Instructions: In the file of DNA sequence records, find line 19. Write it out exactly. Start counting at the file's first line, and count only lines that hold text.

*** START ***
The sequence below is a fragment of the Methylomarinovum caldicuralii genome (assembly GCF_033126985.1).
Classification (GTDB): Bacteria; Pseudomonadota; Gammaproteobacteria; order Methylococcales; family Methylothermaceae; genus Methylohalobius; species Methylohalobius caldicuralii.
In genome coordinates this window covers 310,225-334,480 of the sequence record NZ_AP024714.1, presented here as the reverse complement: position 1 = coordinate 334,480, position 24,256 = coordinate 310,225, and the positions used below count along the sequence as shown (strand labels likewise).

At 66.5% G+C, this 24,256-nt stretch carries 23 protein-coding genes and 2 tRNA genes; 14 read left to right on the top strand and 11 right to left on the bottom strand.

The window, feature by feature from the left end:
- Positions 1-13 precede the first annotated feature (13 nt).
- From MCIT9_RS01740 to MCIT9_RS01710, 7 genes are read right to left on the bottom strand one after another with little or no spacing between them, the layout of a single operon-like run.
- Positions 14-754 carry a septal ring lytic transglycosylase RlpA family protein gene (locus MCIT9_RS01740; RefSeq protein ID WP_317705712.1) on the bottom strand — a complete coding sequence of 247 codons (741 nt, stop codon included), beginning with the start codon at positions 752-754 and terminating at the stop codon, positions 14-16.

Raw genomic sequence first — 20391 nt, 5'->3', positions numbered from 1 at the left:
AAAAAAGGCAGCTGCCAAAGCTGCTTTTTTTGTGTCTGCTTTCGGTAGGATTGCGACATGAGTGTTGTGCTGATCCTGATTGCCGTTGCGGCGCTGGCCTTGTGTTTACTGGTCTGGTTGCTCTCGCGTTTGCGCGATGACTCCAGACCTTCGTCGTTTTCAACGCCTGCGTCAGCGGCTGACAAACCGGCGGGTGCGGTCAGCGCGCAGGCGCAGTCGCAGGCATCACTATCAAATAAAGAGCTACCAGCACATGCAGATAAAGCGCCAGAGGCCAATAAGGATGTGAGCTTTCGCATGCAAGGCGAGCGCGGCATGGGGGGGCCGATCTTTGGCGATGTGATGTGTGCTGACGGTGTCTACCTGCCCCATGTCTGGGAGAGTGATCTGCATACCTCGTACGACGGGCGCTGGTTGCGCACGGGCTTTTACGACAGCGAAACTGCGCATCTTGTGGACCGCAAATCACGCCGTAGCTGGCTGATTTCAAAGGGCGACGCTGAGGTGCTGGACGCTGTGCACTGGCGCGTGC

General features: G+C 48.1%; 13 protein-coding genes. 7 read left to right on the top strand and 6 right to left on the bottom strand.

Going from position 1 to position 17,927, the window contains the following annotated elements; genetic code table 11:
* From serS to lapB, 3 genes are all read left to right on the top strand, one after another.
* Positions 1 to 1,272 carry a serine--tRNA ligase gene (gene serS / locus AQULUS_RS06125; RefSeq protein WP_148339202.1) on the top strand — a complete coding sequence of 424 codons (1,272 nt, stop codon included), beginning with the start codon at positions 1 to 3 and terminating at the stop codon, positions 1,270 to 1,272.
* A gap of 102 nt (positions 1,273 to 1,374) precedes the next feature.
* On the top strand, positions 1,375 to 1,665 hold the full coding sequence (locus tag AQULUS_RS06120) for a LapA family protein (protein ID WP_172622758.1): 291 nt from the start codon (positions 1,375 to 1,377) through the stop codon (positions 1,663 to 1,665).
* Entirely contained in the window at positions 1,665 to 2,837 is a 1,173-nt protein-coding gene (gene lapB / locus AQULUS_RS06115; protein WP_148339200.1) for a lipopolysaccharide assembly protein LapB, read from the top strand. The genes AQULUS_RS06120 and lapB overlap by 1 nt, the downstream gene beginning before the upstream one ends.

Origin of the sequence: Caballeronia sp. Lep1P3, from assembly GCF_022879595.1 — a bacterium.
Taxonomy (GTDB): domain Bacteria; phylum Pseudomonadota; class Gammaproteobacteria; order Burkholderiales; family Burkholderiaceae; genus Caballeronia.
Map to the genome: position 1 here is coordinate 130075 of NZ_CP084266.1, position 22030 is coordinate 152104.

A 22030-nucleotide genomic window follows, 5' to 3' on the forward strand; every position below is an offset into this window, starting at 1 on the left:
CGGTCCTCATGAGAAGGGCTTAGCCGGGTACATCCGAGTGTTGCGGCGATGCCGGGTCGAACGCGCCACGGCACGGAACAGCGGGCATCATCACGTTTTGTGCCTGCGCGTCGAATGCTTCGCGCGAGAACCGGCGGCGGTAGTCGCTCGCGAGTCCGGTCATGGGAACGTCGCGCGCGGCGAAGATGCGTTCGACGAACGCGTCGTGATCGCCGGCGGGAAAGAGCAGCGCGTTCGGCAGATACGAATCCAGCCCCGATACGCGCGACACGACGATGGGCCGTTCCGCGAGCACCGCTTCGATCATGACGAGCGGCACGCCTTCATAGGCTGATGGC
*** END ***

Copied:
Taxonomy (GTDB): domain Bacteria; phylum Pseudomonadota; class Gammaproteobacteria; order Burkholderiales; family Burkholderiaceae; genus Caballeronia.